It is almost impossible to think of an insurance policy that does not have any conditions and/or warranties. Most insurance policies, if not all, have various conditions and warranties which, if they are not adhered to, may lead to a lawful rejection of one's claim. The conditions and warranties perform extremely important functions in an insurance policy. For example, they guard against misuse of an insured item, they are intended to encourage an insured to ensure safety and good maintenance of an insured item, they serve to mitigate losses, etc. In turn, this ensures sustainability of the insurance industry, otherwise there would be chaos in the sense that policyholders would abuse insurance policies with ulterior motives, for their ultimate benefit. Insurers are well within their rights to reject claims in instances where there has been a failure, irrespective of how innocent that failure is, to comply with the contractual conditions and/or warranties. Thus, it is incumbent upon the insureds and intermediaries (where applicable) to be cognisant of the conditions or warranties in insurance policies and ensure compliance with same. In real life, however, it is not uncommon for the insureds to breach these conditions and warranties – sometimes deliberately (with the hope that it will not have any dire ramifications); sometimes due to delays in complying – where, for example, the condition requires that a certain device be installed in an insured item; and, sometimes it is due to an innocent mistake or oversight on the part of an insured. The law, regrettably, does not make a distinction between a deliberate or an innocent mistake in such matters. Against this backdrop, the significance of conditions and warranties cannot be gainsaid. It is therefore worthwhile to have a closer look at some of the instances where it may be detrimental not to adhere to such conditions and warranties, and instances where your claim may still be valid despite the non-adherence.
Common types of insurance conditions and warranties
In car insurance, the policy may require an insured to install a tracking device within a certain number of days, failing which the policy will not respond in a case of theft. With house insurance, it is common that the policy will dictate that a fire insulator be installed to mitigate against the risk of power surges. With fire insurance, and ordinarily in compliance with the provisions of certificate of compliance, a policy may require that fire extinguishers be installed in a building. In an aviation insurance contract, there may be a warranty absolving an insurer from liability in a case where the aircraft gets damaged due to failure to adhere to the Aviation Regulations. In a marine insurance policy, there may be a warranty stipulating that the policy will not respond if there has been any breach of the Merchant Shipping Act.
The legal principles
Our courts have been faced with such legal cases in the past. There are 2(TWO) cases that are of interest which dealt with warranties specifically. Firstly, it is the Supreme Court of Appeal case between Viking Inshore Fishing (Pty) Ltd and Mutual and Federal Insurance Co. Ltd. The insured vessel, owned by Viking Inshore, collided with another vessel and, as a result, both vessels sank. Several people died and there was serious damage to the vessels. When Viking Inshore lodged its claim, the insurer, Mutual & Federal, repudiated. In addition to other reasons, the insurer relied on the warranty upon which the validity of the contract depended. Whilst the insurer succeeded in the High Court, Wallis JA, in the appeal court, found that the insurance policy had to respond as compliance with the warranty would not have avoided the occurrence of the incident in any event. The second case is that of Leading Prospects Trading 38 (Pty) Ltd and Centriq Insurance Company and Tromp. In this case, a helicopter whose pilot at the time was Mr. Tromp, collided with Eskom powerlines. The helicopter was flying below 500ft above the ground. This was in breach of a promissory warranty which required that the insured helicopter be flown over 500ft above the ground (with some exceptions which were not applicable in this case). The court found that the insurer was not liable in this case because, had there been compliance with the warranty, the incident would not have ensued. Whilst these cases dealt with warranties, similar arguments and principles will find application in cases pertaining to conditions. From the above-discussed two cases, it is evident that for an insurer to lawfully reject your claim on the basis that there has been a non-adherence with a condition or a warranty, an insurer will have to demonstrate the relevance of such a condition or warranty to the event that has occurred. An insurer, for example, cannot reject a car accident claim on the basis that an insured failed to install a tracking device as required by the policy. In this example, an installation of a tracking device would not mitigate against the occurrence of the accident. It would, however, be relevant in a car theft/hijacking case.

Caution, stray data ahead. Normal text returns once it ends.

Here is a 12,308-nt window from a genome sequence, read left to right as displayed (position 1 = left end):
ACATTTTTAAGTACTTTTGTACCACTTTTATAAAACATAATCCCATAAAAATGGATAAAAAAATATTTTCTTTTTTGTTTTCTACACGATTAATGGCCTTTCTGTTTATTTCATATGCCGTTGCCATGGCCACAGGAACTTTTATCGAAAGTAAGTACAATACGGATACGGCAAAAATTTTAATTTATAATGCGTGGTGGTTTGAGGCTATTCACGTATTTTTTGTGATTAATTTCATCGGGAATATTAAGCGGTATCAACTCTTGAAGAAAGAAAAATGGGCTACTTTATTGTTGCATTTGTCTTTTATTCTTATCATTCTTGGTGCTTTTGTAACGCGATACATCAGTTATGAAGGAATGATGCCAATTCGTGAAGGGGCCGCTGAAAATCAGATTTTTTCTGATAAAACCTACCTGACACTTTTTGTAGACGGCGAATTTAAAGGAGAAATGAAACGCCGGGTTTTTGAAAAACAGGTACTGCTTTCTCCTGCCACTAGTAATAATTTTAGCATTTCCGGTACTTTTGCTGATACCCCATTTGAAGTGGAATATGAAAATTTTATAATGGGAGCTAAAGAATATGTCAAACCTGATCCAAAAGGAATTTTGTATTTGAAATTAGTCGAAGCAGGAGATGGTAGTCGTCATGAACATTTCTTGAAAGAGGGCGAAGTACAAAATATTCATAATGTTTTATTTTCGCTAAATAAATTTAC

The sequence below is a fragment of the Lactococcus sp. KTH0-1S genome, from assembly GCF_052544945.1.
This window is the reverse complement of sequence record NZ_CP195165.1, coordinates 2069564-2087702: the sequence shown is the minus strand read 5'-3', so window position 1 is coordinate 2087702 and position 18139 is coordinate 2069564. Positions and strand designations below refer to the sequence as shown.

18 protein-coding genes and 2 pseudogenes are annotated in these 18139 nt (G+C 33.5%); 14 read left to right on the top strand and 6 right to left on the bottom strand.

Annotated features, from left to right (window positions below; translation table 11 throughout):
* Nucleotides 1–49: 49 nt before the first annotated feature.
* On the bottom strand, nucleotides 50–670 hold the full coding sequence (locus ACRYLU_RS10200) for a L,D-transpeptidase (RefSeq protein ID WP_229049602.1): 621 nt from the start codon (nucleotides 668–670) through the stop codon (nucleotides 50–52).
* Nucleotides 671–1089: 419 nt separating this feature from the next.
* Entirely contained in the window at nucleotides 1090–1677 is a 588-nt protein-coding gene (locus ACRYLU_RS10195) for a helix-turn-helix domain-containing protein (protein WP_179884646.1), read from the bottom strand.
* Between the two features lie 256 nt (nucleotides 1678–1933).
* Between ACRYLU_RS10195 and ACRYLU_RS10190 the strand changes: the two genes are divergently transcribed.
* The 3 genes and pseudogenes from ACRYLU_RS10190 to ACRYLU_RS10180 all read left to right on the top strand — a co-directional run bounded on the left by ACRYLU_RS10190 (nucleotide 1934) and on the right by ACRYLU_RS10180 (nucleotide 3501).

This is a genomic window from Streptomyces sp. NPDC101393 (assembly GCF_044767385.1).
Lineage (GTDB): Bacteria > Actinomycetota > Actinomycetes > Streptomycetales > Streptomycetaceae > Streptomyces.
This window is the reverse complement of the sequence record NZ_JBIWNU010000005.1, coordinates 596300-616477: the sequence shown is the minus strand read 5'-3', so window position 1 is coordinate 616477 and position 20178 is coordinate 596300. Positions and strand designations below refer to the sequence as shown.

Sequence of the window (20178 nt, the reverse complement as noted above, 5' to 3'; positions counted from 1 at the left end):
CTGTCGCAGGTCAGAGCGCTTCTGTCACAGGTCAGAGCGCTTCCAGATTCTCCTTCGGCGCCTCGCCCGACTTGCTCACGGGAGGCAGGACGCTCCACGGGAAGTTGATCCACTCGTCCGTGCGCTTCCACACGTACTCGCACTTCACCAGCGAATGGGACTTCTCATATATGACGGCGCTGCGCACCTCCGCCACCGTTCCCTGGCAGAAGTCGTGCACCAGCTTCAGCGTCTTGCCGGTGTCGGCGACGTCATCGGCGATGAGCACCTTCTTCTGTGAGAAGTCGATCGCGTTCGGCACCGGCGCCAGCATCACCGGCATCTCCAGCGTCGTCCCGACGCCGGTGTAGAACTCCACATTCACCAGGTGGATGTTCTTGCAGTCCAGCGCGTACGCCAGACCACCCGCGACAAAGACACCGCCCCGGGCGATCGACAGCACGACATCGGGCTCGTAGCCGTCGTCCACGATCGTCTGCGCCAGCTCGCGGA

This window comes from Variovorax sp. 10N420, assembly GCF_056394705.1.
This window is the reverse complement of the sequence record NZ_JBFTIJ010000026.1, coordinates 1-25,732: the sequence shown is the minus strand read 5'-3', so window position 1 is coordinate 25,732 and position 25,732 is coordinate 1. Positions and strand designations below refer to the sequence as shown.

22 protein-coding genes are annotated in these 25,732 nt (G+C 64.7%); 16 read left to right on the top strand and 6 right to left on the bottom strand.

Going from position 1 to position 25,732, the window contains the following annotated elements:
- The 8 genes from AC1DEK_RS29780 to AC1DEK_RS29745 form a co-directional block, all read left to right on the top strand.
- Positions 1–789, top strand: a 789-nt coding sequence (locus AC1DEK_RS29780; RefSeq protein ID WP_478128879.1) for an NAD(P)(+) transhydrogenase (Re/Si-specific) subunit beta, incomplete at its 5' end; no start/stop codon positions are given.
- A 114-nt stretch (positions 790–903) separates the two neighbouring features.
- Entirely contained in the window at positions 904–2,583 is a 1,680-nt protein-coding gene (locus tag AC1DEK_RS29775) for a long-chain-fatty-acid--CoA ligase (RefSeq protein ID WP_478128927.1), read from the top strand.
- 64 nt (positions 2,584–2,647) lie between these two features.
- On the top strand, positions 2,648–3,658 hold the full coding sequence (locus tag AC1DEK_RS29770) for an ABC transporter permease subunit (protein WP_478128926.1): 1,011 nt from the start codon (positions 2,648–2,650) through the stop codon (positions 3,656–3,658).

It is critical that policyholders are aware of the policy conditions and warranties, and endeavour to comply. Complying with insurance conditions and warranties is for the benefit of all parties involved. Where, however, the insurer rejects a claim based on failure to adhere with a condition or a warranty, it is recommended that legal advice be sought to explore whether such a rejection is lawful.
The content of this article is intended to provide a general guide to the subject matter. Specialist advice should be sought about your specific circumstances.